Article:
By Athima Chansanchai and Athima Chansanchai,SUN STAFF | October 13, 2003
A little bit of Italy rolled through downtown Baltimore yesterday as the city celebrated its 114th consecutive Columbus Day parade with the steady beat of marching bands, floating restaurants, fancy cars and perfect weather. Savoring brilliant sunshine and summerlike temperatures, spectators by the hundreds cheered and clapped as nearly 90 groups walked, marched or drove in the procession from the Washington Monument in Mount Vernon to Central Avenue in Little Italy. "This is the best day we've had in years," said Thomas J. Iacoboni, organizer of the parade culminating several Columbus-themed events that began weeks ago. "The idea is to get people to Little Italy."
NEWS
By DAN RODRICKS | January 11, 1995
Remember how some people went bonkers last week to get 3-cent stamps to go with their leftover 29-cent stamps to meet the new 32-cent price for first-class postage? Long lines were reported all over. Now I hear that people bought so many sheets of 3-cent stamps they're back this week looking for more 29s.Jake's brainchildI'm getting some good buzz from musicheads in the Annapolis-College Park-Baltimore triangle about WRNR-FM (103.1), the progressive free-form rock station that is the brainchild of Jake Einstein, at 77 "the oldest hippie in America" and the man who enjoyed the status of radio cult god as creator of the old WHFS.
NEWS
By Mary Gail Hare, The Baltimore Sun | May 1, 2011
A revolving rooftop restaurant in downtown Baltimore introduced Leonora DiPietro to waitressing more than 45 years ago. The stations, where staff picked up drinks and entrees, rotated constantly, too, which was too much for the new employee. She had locked herself in a linen closet to cry in frustration when her manager found her and spent the rest of the evening schooling her in the trade that would become her career. Over the decades, she has served celebrities, politicians, sports figures and next-door neighbors, all of whom know her as Peachy, the nickname the parish priest gave a bubbly little girl with rosy cheeks.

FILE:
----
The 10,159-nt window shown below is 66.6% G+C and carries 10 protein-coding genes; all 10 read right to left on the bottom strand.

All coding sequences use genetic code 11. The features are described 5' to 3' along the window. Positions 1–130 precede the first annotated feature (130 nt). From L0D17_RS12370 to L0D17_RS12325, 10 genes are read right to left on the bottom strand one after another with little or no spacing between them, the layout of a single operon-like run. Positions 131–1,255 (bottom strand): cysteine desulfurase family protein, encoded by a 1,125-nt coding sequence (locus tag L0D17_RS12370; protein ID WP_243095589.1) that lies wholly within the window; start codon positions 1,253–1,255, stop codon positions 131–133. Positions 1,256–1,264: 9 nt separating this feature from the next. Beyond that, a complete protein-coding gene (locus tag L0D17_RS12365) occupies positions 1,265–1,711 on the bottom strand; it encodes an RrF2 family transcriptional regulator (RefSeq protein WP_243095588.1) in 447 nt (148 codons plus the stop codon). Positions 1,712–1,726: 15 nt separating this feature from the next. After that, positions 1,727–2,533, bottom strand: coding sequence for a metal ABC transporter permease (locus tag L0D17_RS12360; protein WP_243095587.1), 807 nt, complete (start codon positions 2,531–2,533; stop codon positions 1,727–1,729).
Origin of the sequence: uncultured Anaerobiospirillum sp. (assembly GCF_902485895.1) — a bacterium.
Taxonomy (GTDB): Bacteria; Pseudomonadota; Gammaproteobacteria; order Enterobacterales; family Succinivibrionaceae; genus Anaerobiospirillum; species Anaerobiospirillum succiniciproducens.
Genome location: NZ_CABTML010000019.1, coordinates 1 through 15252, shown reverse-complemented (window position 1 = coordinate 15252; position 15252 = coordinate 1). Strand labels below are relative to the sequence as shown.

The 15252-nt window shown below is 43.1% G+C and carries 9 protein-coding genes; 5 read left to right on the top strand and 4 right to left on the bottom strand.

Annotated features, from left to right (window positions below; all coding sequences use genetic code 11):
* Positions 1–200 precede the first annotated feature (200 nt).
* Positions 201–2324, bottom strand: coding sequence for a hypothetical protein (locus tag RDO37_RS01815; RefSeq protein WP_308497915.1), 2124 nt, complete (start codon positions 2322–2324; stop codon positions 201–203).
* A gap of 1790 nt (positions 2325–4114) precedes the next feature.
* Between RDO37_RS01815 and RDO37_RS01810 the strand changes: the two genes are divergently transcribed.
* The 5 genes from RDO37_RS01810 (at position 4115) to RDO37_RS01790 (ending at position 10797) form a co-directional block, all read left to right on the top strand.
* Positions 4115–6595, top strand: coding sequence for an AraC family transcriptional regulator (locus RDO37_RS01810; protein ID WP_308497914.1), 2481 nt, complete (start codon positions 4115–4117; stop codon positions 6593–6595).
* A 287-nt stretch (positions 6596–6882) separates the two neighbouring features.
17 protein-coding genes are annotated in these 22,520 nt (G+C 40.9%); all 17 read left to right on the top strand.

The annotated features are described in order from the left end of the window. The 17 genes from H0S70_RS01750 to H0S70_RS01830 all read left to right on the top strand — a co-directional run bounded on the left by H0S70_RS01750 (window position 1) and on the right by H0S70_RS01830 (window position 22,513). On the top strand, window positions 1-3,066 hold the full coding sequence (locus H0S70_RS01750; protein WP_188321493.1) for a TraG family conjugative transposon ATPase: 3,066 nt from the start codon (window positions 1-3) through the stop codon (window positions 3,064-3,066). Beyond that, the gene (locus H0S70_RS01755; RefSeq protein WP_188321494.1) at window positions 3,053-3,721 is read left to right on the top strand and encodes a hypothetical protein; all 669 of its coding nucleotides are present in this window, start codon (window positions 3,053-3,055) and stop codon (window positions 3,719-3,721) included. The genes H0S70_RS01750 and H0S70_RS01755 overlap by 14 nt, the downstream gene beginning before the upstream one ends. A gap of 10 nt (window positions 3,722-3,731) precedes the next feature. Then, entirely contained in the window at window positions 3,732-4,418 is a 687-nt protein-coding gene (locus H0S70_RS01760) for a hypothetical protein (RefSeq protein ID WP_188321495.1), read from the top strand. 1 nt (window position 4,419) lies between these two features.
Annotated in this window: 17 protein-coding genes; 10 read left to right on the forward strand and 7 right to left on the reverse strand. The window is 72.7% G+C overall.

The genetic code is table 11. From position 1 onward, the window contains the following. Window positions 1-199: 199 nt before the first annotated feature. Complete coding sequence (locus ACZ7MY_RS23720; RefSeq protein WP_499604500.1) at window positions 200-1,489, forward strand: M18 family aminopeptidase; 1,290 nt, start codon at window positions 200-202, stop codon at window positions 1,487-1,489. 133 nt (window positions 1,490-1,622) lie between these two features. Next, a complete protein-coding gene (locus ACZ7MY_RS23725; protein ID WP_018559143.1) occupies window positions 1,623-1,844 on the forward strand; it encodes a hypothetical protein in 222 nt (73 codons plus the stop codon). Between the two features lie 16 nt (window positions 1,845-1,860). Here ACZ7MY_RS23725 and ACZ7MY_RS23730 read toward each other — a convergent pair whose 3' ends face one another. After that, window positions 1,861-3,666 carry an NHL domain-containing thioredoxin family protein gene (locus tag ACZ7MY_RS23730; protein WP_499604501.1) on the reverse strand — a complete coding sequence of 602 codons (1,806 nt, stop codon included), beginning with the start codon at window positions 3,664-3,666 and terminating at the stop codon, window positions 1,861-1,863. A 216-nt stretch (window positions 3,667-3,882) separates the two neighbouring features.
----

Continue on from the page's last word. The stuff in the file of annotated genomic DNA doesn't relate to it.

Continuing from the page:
ENTERTAINMENT
By Tim Smith, The Baltimore Sun | February 17, 2012
The national touring production of "Come Fly Away," Twyla Tharp's sensual ballet/musical set to the songs of Frank Sinatra, breezes through Baltimore this week. One of the featured dancers in the show will look very much at home on the stage of the Modell Performing Arts Center at the Lyric. Ashley Blair Fitzgerald, who grew up in Ellicott City, had only recently left home when she first danced in that theater nine years ago, appearing in the tour of "Fosse," a showcase of Bob Fosse's choreography.
FEATURES
By Rob Hiaasen and Rob Hiaasen,SUN STAFF | October 11, 2004
This is not an obituary for the Merriweather Post Pavilion. Columbia's woodsy amphitheater - host to every major act (well, not Springsteen or the Stones) - ends its season today with an Incubus concert. We refuse to allow Merriweather to end on that note. The Rouse Co. wants to sell the 37-year-old venue to Howard County as an enclosed theater. Merriweather's management wants the pavilion to remain an open-air venue, and has a contract allowing it to book acts for one more season. But after that, the pavilion's future is up in the air. Its past, however, is rock solid.